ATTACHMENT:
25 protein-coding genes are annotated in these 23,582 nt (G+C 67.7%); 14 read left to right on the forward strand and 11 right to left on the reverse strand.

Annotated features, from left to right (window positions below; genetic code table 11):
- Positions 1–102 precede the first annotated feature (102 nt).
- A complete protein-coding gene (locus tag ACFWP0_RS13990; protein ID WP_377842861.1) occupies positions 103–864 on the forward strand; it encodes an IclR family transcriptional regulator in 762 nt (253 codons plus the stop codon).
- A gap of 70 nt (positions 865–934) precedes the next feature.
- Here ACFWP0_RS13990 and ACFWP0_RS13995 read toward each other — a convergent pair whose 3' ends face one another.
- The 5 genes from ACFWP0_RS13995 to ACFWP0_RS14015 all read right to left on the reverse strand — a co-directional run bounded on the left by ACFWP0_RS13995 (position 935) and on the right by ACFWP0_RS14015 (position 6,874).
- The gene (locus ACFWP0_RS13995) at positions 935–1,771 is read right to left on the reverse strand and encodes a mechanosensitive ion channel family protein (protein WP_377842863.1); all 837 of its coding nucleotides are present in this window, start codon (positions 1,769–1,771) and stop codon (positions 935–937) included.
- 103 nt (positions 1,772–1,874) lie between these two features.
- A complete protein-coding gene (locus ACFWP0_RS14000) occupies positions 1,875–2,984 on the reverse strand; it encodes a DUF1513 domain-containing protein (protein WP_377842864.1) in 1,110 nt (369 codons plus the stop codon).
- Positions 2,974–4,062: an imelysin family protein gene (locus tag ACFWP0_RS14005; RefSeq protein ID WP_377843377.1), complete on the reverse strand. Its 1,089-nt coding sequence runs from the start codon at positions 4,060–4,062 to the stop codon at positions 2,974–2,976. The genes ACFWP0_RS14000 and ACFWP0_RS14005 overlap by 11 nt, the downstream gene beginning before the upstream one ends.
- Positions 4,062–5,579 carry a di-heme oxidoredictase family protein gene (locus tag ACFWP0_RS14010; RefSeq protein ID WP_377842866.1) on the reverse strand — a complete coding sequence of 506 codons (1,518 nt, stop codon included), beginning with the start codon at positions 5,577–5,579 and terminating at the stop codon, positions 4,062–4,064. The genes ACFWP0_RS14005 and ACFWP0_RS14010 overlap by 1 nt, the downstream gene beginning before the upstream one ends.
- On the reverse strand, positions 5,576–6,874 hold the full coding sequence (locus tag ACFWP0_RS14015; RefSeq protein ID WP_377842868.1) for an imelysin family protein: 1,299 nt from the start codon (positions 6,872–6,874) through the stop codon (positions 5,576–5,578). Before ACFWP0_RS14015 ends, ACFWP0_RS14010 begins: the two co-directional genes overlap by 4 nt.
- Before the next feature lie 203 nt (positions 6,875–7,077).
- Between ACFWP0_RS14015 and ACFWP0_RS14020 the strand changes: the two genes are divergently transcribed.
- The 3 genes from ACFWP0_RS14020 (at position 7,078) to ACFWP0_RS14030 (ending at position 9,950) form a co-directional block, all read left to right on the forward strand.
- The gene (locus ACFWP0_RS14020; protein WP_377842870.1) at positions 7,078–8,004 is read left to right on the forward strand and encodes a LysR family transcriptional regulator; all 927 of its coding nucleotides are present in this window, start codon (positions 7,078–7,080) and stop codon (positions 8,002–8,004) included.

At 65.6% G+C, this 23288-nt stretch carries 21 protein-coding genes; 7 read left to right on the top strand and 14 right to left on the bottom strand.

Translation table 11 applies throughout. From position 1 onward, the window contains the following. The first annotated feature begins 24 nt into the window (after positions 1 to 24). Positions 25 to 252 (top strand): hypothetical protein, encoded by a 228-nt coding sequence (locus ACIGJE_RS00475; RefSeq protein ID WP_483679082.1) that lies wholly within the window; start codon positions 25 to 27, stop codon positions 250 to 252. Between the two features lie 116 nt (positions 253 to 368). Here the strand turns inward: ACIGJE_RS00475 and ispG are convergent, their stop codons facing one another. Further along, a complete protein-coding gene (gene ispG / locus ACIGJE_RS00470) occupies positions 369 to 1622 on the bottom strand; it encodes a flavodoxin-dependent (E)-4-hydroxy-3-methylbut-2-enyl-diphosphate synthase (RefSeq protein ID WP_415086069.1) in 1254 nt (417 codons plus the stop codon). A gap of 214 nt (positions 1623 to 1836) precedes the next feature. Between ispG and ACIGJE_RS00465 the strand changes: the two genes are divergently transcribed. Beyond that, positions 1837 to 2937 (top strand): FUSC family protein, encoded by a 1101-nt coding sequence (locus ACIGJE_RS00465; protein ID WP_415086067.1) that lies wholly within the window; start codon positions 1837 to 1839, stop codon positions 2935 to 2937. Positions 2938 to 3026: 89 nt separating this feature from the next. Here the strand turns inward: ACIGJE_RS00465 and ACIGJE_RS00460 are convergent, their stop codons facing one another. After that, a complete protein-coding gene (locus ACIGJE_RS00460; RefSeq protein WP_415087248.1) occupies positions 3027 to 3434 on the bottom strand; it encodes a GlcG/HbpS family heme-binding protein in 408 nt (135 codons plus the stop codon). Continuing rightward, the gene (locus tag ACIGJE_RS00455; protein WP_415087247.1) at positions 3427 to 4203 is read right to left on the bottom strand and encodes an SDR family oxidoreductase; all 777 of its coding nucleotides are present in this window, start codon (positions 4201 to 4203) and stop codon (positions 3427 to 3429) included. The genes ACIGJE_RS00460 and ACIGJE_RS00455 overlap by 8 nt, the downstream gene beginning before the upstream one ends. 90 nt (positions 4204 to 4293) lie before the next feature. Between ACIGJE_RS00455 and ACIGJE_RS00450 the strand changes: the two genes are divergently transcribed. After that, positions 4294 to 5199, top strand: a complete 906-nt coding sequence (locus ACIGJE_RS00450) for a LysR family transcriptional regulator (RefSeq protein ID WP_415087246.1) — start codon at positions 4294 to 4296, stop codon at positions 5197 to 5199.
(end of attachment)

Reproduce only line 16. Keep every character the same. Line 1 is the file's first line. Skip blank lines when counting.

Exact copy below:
- The 3 genes from ACFWP0_RS14020 (at position 7,078) to ACFWP0_RS14030 (ending at position 9,950) form a co-directional block, all read left to right on the forward strand.